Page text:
On Saturday Gail Collins of the NY Times wrote:
"George W. Bush says we’re on track to meet the nation’s goals forIn fact, Bush never committed to reducing the growth of greenhouse gas emissions by anything. Growth is change in quantity over time.
curbing global warming.
"I see some hands waving out there. Didn’t know we had any goals for
curbing global warming? Where were you in 2002 when the president put us
on the road toward reducing the growth of greenhouse gas emissions by 18
percent by 2012?"
Rather, in 2002 Bush "committed" to reducing greenhouse gas intensity by
18% over the next ten years.
Intensity is quantity over GDP.
In doing to, Bush relied on the mainstream media's inability to grasp the nuances of his argument -- in other words, on their basic scientific and analytical ignorance, their inability to distinguish GHG intensity from GHG growth from changes in the rate of GHG growth.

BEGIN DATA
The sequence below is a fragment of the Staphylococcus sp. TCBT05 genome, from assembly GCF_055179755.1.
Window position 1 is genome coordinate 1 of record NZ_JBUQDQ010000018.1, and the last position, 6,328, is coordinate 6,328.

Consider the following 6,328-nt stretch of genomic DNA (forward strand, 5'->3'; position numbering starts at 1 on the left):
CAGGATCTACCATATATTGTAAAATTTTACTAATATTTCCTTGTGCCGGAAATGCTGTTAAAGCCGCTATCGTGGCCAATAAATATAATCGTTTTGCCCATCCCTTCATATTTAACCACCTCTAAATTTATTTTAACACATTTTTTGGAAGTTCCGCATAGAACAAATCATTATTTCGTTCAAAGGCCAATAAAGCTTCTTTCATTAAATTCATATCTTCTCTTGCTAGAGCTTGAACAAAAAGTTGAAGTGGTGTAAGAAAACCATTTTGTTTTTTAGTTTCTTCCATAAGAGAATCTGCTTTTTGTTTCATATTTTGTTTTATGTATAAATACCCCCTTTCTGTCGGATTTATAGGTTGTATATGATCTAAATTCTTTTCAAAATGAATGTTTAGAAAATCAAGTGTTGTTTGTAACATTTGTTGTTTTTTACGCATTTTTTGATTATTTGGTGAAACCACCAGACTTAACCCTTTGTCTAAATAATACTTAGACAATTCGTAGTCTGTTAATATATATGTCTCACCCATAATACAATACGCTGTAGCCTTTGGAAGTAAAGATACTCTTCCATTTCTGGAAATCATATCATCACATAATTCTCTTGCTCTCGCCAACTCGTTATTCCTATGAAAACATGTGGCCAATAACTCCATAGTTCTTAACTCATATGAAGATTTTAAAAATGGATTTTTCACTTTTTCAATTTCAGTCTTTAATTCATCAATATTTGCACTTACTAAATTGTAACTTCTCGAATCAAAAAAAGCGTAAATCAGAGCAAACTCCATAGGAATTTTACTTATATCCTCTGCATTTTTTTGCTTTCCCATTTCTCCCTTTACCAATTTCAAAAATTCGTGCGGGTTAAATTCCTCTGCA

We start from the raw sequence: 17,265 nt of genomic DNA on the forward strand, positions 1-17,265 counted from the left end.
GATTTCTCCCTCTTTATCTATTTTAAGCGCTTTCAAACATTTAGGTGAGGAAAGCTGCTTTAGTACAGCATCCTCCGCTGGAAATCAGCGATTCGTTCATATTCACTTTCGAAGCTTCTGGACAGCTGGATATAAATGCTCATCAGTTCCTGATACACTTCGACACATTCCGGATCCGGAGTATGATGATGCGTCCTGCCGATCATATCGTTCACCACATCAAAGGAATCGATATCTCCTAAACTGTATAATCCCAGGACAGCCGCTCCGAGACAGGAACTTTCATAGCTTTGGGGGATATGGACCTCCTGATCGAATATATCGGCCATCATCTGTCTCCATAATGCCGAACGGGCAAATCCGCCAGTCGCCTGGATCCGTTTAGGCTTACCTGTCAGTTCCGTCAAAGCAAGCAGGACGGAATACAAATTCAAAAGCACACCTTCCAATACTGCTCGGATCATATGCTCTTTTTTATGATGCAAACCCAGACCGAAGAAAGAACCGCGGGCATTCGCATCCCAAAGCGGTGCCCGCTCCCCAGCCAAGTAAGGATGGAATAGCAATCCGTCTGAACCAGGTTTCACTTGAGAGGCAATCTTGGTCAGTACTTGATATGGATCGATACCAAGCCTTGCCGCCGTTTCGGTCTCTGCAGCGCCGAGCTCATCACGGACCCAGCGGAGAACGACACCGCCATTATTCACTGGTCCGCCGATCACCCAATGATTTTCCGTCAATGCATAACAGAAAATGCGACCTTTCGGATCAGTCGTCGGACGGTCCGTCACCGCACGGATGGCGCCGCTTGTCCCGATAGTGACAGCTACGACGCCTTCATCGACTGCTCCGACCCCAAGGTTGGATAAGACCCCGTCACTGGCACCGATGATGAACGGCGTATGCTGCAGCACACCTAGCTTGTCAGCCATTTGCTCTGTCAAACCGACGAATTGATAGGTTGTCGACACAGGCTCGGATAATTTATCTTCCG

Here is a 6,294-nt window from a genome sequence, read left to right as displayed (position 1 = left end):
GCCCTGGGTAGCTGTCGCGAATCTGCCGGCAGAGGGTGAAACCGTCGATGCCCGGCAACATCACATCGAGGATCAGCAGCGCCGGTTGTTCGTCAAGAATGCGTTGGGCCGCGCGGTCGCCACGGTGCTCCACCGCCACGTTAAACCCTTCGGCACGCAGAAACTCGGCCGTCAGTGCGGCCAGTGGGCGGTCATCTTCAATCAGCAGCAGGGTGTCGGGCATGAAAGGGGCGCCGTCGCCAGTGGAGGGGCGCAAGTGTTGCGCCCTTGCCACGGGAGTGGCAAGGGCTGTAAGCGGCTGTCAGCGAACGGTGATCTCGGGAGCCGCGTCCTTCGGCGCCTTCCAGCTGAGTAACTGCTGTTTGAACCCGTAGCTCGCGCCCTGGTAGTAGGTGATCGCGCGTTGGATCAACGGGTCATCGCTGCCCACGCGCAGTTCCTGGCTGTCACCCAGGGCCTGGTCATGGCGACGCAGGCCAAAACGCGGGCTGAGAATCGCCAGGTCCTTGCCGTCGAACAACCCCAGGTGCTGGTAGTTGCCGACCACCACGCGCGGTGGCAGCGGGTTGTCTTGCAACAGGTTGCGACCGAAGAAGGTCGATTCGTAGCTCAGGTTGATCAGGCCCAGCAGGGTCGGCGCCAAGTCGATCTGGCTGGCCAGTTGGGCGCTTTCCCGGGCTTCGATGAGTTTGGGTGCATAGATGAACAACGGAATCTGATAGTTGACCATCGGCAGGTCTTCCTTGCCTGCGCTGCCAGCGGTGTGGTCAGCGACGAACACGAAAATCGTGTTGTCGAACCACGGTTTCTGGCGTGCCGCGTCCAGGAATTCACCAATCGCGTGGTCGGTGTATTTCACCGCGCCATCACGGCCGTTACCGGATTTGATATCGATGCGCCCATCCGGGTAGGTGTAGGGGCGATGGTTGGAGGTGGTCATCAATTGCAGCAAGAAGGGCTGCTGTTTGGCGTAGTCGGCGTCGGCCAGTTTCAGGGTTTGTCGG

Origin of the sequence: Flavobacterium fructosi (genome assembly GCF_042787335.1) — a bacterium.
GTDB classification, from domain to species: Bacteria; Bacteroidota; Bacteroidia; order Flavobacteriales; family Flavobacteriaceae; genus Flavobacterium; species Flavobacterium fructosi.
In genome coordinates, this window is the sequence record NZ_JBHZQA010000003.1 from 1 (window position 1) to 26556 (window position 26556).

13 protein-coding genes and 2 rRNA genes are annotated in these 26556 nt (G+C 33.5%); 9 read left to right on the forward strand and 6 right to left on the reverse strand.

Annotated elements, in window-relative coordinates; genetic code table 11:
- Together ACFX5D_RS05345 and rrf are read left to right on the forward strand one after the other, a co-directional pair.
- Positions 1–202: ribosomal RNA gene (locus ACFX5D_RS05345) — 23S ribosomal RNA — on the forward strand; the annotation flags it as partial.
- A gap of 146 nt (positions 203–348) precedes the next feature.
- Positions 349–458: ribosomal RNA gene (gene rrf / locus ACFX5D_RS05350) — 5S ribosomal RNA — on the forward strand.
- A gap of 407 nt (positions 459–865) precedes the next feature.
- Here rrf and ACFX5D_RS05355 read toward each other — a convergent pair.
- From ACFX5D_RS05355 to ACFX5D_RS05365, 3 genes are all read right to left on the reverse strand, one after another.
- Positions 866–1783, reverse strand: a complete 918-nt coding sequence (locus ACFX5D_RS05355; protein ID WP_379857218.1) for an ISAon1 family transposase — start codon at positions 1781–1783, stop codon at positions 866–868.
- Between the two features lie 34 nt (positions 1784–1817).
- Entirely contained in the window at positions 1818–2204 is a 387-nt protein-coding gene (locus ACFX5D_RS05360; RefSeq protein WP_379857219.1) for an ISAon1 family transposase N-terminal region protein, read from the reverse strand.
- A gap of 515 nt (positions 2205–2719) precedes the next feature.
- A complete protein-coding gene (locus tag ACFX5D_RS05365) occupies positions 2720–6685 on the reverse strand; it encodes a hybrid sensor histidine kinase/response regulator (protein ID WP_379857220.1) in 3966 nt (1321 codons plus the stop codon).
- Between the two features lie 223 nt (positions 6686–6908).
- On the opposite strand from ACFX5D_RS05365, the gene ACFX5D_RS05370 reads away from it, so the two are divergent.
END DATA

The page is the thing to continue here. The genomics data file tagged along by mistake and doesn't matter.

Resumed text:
This ignorance is written all over Gail Collin's op-ed piece. She kind of gets that Bush is being sneaky, but she doesn't have the ability to pull apart the different numbers. She says she doesn't really understand changes in rates of growth, yet more evidence that calculas should be required of journalism students. In the end her piece ends inconclusively and without any real understanding that she's been had. Her analogy to Bush's weight is flawed (it would be weight compared to calories ingested), Her readers are, I'm sure, left even more confused.
Worse yet, this confusion is exactly what the Bush administration wanted to happen when they focused on GHG intensity instead of GHG levels themselves -- the latter being the only relevant parameter in climate science.
They wanted to make it look like they were making progress in the fight over climate change, when in fact GHG intensity has been declining for decades and decades, simply because we all want to use energy more efficiently in order to save ourselves money. Bush's "committment" was nothing more than to the rate at when GHG intensity has been declining for almost a century.